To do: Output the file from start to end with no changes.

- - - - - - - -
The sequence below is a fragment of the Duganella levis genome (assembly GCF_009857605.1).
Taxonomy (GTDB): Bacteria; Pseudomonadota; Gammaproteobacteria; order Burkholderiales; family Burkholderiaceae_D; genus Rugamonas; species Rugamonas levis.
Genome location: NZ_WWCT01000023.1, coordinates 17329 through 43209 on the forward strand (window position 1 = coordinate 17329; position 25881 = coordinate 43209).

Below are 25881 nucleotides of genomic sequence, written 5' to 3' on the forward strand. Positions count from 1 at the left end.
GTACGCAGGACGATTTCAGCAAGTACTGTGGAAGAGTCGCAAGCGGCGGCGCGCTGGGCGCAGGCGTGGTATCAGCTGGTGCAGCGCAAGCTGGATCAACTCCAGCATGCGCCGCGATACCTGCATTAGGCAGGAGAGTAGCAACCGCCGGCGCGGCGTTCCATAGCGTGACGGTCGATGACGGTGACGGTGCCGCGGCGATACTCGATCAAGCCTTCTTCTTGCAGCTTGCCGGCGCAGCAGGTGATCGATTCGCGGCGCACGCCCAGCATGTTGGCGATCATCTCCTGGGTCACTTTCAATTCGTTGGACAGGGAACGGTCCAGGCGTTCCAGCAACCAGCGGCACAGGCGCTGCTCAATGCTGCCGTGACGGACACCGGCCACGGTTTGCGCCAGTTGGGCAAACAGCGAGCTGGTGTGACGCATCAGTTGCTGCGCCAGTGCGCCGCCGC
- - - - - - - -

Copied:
The sequence below is a fragment of the Duganella levis genome (assembly GCF_009857605.1).
Taxonomy (GTDB): Bacteria; Pseudomonadota; Gammaproteobacteria; order Burkholderiales; family Burkholderiaceae_D; genus Rugamonas; species Rugamonas levis.
Genome location: NZ_WWCT01000023.1, coordinates 17329 through 43209 on the forward strand (window position 1 = coordinate 17329; position 25881 = coordinate 43209).

Below are 25881 nucleotides of genomic sequence, written 5' to 3' on the forward strand. Positions count from 1 at the left end.
GTACGCAGGACGATTTCAGCAAGTACTGTGGAAGAGTCGCAAGCGGCGGCGCGCTGGGCGCAGGCGTGGTATCAGCTGGTGCAGCGCAAGCTGGATCAACTCCAGCATGCGCCGCGATACCTGCATTAGGCAGGAGAGTAGCAACCGCCGGCGCGGCGTTCCATAGCGTGACGGTCGATGACGGTGACGGTGCCGCGGCGATACTCGATCAAGCCTTCTTCTTGCAGCTTGCCGGCGCAGCAGGTGATCGATTCGCGGCGCACGCCCAGCATGTTGGCGATCATCTCCTGGGTCACTTTCAATTCGTTGGACAGGGAACGGTCCAGGCGTTCCAGCAACCAGCGGCACAGGCGCTGCTCAATGCTGCCGTGACGGACACCGGCCACGGTTTGCGCCAGTTGGGCAAACAGCGAGCTGGTGTGACGCATCAGTTGCTGCGCCAGTGCGCCGCCGC